Salem's Lot (radio drama)

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Salem’s Lot was a 1995 BBC Radio 4 dramatization of Stephen King’s novel 'Salem's Lot written by Gregory Evans. It combines the psychological thriller and the classic horror genres, making references to Bram Stoker’s Dracula at several points and sometimes replicating its storyline.

Plot summary[edit]

Ben Mears, a successful writer who grew up in the (fictional) town of Jerusalem’s Lot, Maine (known to locals as "Salem's Lot" or "The Lot"), has returned home following the death of his wife. Ben plans to write a book about the “Marsten House”, an abandoned mansion that gave him nightmares after a traumatic (and possibly supernatural) childhood experience. Once in town, he meets local high school teacher Matt Burke and strikes up a romantic relationship with Susan Norton, a young college graduate.

Mears discovers that the Marsten house has been bought by Mr. Straker and Mr. Barlow, a pair of businessmen who are also new to the town, although only Straker has been seen. Their arrival coincides with the disappearance of a young boy, Ralphie Glick, and the suspicious death of his brother Danny. It then becomes clear that Barlow is a vampire, and is taking over the town with Straker's help. Ben, Matt, Susan, and a few other residents of the Lot try to prevent the vampires from spreading. In the end, Ben and young Mark Petrie succeed in neutralizing Straker and destroy the master vampire Barlow, but, lucky to escape with their lives, are forced to leave the town to the newly created vampires.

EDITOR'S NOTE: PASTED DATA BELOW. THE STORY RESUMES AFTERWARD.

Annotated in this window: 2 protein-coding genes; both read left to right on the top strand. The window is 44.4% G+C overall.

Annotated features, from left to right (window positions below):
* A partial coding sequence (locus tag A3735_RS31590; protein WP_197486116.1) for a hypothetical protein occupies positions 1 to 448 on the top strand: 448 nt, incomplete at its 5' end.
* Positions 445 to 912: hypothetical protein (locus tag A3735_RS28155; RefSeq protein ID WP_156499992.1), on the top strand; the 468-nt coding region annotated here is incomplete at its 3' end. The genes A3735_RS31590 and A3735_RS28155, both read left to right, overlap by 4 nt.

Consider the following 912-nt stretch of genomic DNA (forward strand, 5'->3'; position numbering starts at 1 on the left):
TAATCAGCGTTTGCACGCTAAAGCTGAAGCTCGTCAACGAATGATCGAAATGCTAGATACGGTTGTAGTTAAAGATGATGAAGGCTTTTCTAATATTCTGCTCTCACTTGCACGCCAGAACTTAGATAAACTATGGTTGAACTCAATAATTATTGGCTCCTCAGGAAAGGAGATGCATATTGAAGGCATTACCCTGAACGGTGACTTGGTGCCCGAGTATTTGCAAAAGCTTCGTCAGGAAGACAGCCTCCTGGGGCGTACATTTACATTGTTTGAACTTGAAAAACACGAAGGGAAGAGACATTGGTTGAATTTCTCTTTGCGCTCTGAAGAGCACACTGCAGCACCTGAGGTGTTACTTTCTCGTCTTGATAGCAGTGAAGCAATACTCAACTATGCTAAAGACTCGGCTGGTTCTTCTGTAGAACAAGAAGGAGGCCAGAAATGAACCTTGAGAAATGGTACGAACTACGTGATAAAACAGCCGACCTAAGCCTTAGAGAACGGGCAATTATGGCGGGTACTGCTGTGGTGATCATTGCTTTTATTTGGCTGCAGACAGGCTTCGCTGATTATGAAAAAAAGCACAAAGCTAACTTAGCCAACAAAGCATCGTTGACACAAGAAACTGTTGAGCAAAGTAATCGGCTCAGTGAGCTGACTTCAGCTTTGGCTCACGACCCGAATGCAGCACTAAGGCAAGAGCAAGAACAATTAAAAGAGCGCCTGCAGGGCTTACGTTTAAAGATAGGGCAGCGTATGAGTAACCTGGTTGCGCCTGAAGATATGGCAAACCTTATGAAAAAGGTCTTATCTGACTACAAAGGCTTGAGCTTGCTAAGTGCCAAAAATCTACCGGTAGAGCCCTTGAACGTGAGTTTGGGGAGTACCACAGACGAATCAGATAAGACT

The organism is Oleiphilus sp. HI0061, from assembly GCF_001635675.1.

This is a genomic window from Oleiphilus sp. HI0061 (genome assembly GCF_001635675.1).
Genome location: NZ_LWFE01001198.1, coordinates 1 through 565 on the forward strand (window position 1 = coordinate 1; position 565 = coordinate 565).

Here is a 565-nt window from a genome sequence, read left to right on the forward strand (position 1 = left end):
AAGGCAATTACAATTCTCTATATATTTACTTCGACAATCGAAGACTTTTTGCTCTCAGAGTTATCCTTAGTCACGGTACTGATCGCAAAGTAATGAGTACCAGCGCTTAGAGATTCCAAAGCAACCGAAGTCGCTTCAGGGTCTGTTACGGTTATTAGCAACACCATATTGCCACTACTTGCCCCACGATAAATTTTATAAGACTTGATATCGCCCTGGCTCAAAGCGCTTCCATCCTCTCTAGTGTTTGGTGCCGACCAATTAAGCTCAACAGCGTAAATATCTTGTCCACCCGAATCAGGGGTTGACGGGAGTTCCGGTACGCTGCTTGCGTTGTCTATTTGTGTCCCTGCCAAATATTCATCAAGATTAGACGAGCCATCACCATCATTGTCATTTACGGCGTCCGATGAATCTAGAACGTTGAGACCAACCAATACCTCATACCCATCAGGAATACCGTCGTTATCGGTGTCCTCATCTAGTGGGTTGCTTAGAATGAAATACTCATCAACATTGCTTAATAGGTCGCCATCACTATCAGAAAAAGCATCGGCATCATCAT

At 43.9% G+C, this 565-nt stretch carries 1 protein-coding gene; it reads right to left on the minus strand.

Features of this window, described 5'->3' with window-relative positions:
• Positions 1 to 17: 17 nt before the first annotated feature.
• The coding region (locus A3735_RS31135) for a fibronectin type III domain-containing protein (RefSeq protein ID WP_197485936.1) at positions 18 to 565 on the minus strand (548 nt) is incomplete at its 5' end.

Cast and crew[edit]


Differences between the novel and radio adaptation[edit]

Although the story's overall structure remains similar, several lines have been consolidated and/or simplified, in keeping with the much-shortened radio format (seven 30-minute broadcasts).

  • Ralphie Glick's role is reduced
  • Dud Rogers and the junkyard see only cursory mention (much of the Barlow/Dud Rogers dialogue having been rescripted into the Barlow/Larry Crockett death scene)
  • Danny Glick's rise from the grave (and the death of Mike Ryerson) are now enabled/supervised by Barlow, who mesmerizes Ryerson and calls Danny forth
  • Father Callahan and Dr. Cody become quick/willing vampire-hunters, with virtually no complaint or skepticism
  • Mark Petrie uses shards of broken glass (rather than contortionist rope-tricks) to free himself from Straker's knots
  • The entire narrative is framed by Ben Mears' confession to a Mexican priest (who periodically interrupts the retelling with specific questions)